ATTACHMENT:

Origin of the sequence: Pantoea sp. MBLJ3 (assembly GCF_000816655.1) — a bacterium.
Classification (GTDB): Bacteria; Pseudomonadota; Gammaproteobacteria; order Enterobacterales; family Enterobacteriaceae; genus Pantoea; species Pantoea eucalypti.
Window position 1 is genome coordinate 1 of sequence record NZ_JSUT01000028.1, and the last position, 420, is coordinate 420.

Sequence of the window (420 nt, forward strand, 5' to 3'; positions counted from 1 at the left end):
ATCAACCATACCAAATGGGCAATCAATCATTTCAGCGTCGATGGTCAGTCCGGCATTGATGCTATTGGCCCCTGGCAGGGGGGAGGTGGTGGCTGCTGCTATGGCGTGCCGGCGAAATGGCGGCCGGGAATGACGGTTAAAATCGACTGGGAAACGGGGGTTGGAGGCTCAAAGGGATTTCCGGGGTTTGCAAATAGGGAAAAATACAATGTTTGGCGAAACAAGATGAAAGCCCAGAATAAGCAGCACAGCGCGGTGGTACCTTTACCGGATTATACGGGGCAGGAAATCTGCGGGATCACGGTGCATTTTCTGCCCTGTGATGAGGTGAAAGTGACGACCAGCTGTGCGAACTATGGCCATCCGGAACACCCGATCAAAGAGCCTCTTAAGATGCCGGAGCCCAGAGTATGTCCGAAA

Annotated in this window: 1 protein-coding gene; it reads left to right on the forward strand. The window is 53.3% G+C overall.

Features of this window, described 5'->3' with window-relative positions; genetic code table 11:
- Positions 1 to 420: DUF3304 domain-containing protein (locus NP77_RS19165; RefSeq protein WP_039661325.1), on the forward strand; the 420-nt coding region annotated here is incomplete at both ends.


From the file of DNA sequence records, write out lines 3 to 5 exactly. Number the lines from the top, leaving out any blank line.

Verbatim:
Window position 1 is genome coordinate 1 of sequence record NZ_JSUT01000028.1, and the last position, 420, is coordinate 420.

Sequence of the window (420 nt, forward strand, 5' to 3'; positions counted from 1 at the left end):
ATCAACCATACCAAATGGGCAATCAATCATTTCAGCGTCGATGGTCAGTCCGGCATTGATGCTATTGGCCCCTGGCAGGGGGGAGGTGGTGGCTGCTGCTATGGCGTGCCGGCGAAATGGCGGCCGGGAATGACGGTTAAAATCGACTGGGAAACGGGGGTTGGAGGCTCAAAGGGATTTCCGGGGTTTGCAAATAGGGAAAAATACAATGTTTGGCGAAACAAGATGAAAGCCCAGAATAAGCAGCACAGCGCGGTGGTACCTTTACCGGATTATACGGGGCAGGAAATCTGCGGGATCACGGTGCATTTTCTGCCCTGTGATGAGGTGAAAGTGACGACCAGCTGTGCGAACTATGGCCATCCGGAACACCCGATCAAAGAGCCTCTTAAGATGCCGGAGCCCAGAGTATGTCCGAAA